If you’re about to graduate from high school and are trying to determine your next step, there are several reasons why getting a college degree should be at the top of your list. Going to college is the ideal opportunity to explore new interests, develop a career path and have fun. In addition to the social benefits of going to college, your financial future is also a critical consideration. College graduates have greater earning potential and are more likely to secure jobs that will provide health benefits. Perhaps one of the most important benefits of a university degree is what you will learn about yourself and the world around you. The academic, social and personal challenges you may encounter will help you grow as an individual.
1. Financial Benefits of College
Money matters and college graduates are well positioned to earn more than those without a bachelor’s degree. As a college graduate, you can expect a 66 percent increase in your wages, in comparison to high school graduates, according to a 2015 study by the Department of Education. During your lifetime, that means an additional one million dollars in your bank account. By 2020, two-thirds of the available employment opportunities will require a college degree. This corresponds with a lower unemployment rate enjoyed by college graduates. The earning potential of college graduates has other residual effects. Only 11 percent of high school graduates own homes in comparison to 75 percent of college graduates. While college is an expensive endeavor, the payback is worth the initial investment.
2. Provide Benefits for Your Family
In addition to larger salaries, college graduates enjoy other benefits, too. Jobs requiring a college degree generally offer a compensation package that includes health insurance, retirement accounts and even profit-sharing. A 2016 study by the Lumina Foundation found that college graduates are 47 percent more likely to have health insurance and 72 percent more likely to have a retirement plan. Paid vacation and sick leave is an additional benefit of working in a professional position that requires post-secondary education. A job that offers health insurance offers preventative care that can make a difference. Overall, college educated adults live longer than high school graduates by a rate of 19 to 15 percent.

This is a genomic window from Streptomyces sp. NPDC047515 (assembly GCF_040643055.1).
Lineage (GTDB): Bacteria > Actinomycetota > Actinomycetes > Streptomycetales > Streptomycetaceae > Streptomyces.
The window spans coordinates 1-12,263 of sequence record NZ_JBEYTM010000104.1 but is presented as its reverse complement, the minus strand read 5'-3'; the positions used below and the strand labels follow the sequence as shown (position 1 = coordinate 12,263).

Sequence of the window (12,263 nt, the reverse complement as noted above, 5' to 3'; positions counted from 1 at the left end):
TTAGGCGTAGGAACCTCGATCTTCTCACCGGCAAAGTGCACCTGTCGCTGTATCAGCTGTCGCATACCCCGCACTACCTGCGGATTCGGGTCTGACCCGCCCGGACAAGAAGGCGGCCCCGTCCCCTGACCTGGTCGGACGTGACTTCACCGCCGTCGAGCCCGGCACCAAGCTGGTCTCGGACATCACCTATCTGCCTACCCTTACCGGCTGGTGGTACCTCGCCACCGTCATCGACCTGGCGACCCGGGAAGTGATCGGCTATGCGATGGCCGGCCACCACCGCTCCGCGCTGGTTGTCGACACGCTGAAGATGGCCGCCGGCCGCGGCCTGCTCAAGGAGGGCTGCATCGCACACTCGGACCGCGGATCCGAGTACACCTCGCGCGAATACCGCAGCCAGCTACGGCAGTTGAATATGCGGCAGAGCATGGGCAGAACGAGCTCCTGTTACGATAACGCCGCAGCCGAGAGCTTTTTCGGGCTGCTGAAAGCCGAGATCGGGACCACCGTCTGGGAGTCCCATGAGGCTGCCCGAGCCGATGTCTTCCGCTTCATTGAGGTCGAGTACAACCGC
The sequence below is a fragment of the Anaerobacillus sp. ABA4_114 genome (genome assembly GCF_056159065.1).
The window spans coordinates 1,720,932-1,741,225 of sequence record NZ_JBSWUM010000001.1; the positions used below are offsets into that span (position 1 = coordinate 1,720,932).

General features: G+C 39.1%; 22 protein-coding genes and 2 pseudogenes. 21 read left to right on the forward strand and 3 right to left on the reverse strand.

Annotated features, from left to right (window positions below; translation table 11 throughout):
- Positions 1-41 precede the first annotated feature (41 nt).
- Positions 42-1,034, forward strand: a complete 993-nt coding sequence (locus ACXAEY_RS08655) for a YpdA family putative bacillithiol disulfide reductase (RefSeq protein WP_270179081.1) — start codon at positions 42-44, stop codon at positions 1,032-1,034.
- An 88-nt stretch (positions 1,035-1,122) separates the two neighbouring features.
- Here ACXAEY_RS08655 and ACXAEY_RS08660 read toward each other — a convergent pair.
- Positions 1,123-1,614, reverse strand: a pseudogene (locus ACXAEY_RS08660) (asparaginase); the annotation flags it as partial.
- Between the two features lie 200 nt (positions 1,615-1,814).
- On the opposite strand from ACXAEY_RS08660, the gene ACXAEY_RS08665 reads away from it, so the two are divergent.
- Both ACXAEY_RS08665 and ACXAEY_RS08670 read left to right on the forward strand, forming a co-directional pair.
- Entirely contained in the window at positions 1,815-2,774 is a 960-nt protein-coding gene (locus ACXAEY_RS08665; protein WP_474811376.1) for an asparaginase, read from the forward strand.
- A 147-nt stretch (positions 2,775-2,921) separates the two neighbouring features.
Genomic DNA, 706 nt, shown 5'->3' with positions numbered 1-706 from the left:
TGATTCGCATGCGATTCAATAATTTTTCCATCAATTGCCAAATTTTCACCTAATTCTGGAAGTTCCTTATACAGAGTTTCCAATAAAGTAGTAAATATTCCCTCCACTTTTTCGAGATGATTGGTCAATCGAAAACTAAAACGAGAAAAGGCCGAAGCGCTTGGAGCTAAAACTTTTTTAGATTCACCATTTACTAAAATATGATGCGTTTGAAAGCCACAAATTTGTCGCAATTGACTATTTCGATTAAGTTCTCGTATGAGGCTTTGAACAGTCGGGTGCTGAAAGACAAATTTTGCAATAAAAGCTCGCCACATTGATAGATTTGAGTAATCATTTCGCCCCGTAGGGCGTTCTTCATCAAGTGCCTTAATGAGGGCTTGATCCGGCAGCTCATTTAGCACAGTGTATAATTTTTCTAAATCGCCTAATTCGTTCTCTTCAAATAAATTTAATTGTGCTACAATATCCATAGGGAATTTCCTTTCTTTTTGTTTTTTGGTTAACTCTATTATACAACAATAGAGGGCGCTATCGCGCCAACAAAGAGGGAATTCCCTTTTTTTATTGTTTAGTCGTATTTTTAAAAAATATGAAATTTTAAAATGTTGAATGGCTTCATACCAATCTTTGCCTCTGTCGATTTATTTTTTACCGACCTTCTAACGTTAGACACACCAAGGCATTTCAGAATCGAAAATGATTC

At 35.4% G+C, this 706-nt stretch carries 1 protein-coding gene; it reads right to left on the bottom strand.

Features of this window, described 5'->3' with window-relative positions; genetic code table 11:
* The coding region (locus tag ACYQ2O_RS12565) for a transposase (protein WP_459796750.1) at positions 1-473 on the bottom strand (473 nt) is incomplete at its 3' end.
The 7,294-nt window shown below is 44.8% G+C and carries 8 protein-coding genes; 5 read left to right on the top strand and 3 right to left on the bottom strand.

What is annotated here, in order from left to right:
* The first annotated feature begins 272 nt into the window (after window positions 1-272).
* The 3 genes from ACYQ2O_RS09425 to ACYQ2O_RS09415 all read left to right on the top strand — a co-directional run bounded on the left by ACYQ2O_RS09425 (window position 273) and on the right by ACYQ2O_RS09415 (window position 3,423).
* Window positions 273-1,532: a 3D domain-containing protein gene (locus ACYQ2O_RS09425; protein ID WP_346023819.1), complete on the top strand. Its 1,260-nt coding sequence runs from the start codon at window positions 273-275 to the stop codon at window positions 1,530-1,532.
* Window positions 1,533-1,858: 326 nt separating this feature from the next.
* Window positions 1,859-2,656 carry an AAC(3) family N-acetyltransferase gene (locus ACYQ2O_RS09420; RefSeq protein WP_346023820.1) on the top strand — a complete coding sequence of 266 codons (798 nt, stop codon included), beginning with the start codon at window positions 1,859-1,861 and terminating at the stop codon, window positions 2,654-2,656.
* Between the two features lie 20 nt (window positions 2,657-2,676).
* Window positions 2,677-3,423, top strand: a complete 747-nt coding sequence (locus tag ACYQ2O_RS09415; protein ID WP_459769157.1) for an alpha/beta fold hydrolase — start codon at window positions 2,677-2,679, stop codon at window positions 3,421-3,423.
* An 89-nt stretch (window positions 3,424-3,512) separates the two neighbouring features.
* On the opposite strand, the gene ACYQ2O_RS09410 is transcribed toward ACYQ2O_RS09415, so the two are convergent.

3. Achieve Job Satisfaction
Most of our waking hours are spent in the workplace. Enjoying what you do and feeling valued is critical to overall life satisfaction. A 2016 Pew Research study indicated that college graduates are 22 percent more likely to experience purpose and job satisfaction than their counterparts that graduated from high school. One of the benefits of a university degree is that a post-secondary experience is geared toward career preparation. Just 39 percent of high school graduates report that their job feels like a career in comparison with 70 percent of those that graduated from college. Even if you enter college undecided, general education classes and professional academic advisors will help you determine a career trajectory that is the best fit for your interests and talents.
4. Be Civically Engaged
Attending college is strongly correlated with becoming more civically engaged. In college, you’ll be exposed to a variety of course topics that center on social and political issues. College classes will help you think critically and many colleges incorporate service-learning into the required curriculum. The results of this type of active learning are evident in the Lumina Foundation research study. College graduates are 1.9 times more likely to become involved in civic organizations and 3.2 percent more likely to become community organization leaders. College graduates are also more likely to volunteer in their community, vote in elections and give to charitable organizations.
5. Be Competitive in Job Search
College classes encourage students to work in groups, gain experience with presentation skills and engage in problem-solving opportunities. Most college students are involved with extracurricular activities. These experiences help students learn leadership skills and how to work as a team. With a college degree, you'll appear more marketable as you enter the workforce. Although an undergraduate degree is the common baseline requirement for professional positions, some employers seek candidates who have a graduate degree as well.
Dr. Kelly Meier earned her doctorate from Minnesota State Mankato in Educational Leadership. She is the author and co-author of 12 books and serves as a consultant in K-12 and higher education. Dr. Meier is is a regular contributor for The Equity Network and has worked in education for more than 30 years.